Editor's note: We are aware of unconfirmed reports that the plaintiffs in this case were flying as non-revenue passengers. However, the lawsuit, which is the basis of our story, alleges that they "purchased" their tickets. The facts will be sorted out by the court, not by uninformed rumors and third-hand comments on social media. We report, the court decides.
Two black men say US Airways told them they had to remove their baseball caps, change from jeans to slacks and put on button-up shirts if they wanted the airline to honor their first-class tickets.
Not wanting to be sent to the back of the plane for the Denver-to-Los Angeles via Phoenix flight, MacCraig Warren of Compton and Miles Warren of Long Beach agreed to change.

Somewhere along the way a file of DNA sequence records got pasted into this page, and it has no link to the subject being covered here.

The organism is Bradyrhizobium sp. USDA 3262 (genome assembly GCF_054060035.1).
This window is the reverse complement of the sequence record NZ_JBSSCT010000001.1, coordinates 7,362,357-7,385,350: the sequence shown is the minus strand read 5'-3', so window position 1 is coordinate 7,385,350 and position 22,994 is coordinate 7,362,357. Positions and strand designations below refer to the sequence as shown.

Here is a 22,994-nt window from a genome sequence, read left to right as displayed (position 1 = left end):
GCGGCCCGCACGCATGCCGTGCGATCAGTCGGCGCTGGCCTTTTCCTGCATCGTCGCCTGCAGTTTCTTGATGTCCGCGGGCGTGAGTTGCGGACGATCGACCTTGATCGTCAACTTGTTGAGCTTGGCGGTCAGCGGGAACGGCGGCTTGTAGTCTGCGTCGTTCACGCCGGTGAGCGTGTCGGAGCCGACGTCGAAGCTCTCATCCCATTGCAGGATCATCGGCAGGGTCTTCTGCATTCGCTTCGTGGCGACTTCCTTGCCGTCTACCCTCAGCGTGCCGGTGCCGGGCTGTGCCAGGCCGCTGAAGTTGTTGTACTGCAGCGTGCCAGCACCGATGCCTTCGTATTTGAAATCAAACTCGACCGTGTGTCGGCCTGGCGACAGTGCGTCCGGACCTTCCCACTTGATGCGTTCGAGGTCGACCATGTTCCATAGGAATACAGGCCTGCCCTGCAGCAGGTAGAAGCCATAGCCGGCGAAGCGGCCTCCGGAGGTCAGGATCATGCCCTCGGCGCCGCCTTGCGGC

But while Miles Warren was in the men's room changing, he says he spoke to a white passenger, Michael Heffernan, who was also wearing jeans and a hooded sweatshirt. Heffernan expressed fear that he would also be denied his seat in first class.
It's OK for whites?
But when the Warrens boarded, there sat Heffernan. In first. Wearing jeans and a hoody.
"Much to plaintiffs' amazement, Heffernan was sitting in first class wearing jeans and a hooded sweatshirt, not the 'required' slacks and button up shirt," according to the complaint.
Heffernan was traveling with his Filipino friend, Edward DeLeon, who was dressed in rolled-up jeans, no socks and a hooded sweatshirt, according to the complaint.
In a federal court lawsuit, the Warrens charge that US Airways unlawfully discriminated against them because of their race in the August 2012 incident, Courthouse News Service reported.
Besides legal costs and damages, the Warrens want US Airways enjoined from hounding blacks out of first in the future.